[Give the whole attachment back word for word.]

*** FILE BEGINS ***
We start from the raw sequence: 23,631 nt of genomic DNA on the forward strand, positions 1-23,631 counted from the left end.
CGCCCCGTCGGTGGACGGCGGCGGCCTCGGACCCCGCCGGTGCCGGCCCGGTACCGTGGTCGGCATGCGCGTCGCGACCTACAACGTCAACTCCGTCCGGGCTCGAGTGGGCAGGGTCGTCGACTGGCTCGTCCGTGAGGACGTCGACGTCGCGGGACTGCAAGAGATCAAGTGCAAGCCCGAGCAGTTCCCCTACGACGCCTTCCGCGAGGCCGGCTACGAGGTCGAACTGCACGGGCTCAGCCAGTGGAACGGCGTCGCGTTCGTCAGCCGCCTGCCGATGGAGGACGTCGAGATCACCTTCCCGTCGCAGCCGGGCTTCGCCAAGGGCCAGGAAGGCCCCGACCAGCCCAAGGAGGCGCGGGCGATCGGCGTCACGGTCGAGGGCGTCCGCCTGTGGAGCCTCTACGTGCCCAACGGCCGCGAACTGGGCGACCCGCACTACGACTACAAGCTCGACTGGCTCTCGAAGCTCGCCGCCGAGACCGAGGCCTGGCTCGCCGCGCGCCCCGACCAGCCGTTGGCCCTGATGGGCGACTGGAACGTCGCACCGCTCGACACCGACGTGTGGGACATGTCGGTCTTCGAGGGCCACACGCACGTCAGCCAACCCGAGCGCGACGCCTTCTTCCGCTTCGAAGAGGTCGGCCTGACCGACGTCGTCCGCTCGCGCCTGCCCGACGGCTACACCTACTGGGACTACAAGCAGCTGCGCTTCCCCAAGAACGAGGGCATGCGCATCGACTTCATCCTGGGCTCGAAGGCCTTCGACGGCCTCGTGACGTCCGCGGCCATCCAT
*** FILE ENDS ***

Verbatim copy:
We start from the raw sequence: 23,631 nt of genomic DNA on the forward strand, positions 1-23,631 counted from the left end.
CGCCCCGTCGGTGGACGGCGGCGGCCTCGGACCCCGCCGGTGCCGGCCCGGTACCGTGGTCGGCATGCGCGTCGCGACCTACAACGTCAACTCCGTCCGGGCTCGAGTGGGCAGGGTCGTCGACTGGCTCGTCCGTGAGGACGTCGACGTCGCGGGACTGCAAGAGATCAAGTGCAAGCCCGAGCAGTTCCCCTACGACGCCTTCCGCGAGGCCGGCTACGAGGTCGAACTGCACGGGCTCAGCCAGTGGAACGGCGTCGCGTTCGTCAGCCGCCTGCCGATGGAGGACGTCGAGATCACCTTCCCGTCGCAGCCGGGCTTCGCCAAGGGCCAGGAAGGCCCCGACCAGCCCAAGGAGGCGCGGGCGATCGGCGTCACGGTCGAGGGCGTCCGCCTGTGGAGCCTCTACGTGCCCAACGGCCGCGAACTGGGCGACCCGCACTACGACTACAAGCTCGACTGGCTCTCGAAGCTCGCCGCCGAGACCGAGGCCTGGCTCGCCGCGCGCCCCGACCAGCCGTTGGCCCTGATGGGCGACTGGAACGTCGCACCGCTCGACACCGACGTGTGGGACATGTCGGTCTTCGAGGGCCACACGCACGTCAGCCAACCCGAGCGCGACGCCTTCTTCCGCTTCGAAGAGGTCGGCCTGACCGACGTCGTCCGCTCGCGCCTGCCCGACGGCTACACCTACTGGGACTACAAGCAGCTGCGCTTCCCCAAGAACGAGGGCATGCGCATCGACTTCATCCTGGGCTCGAAGGCCTTCGACGGCCTCGTGACGTCCGCGGCCATCCAT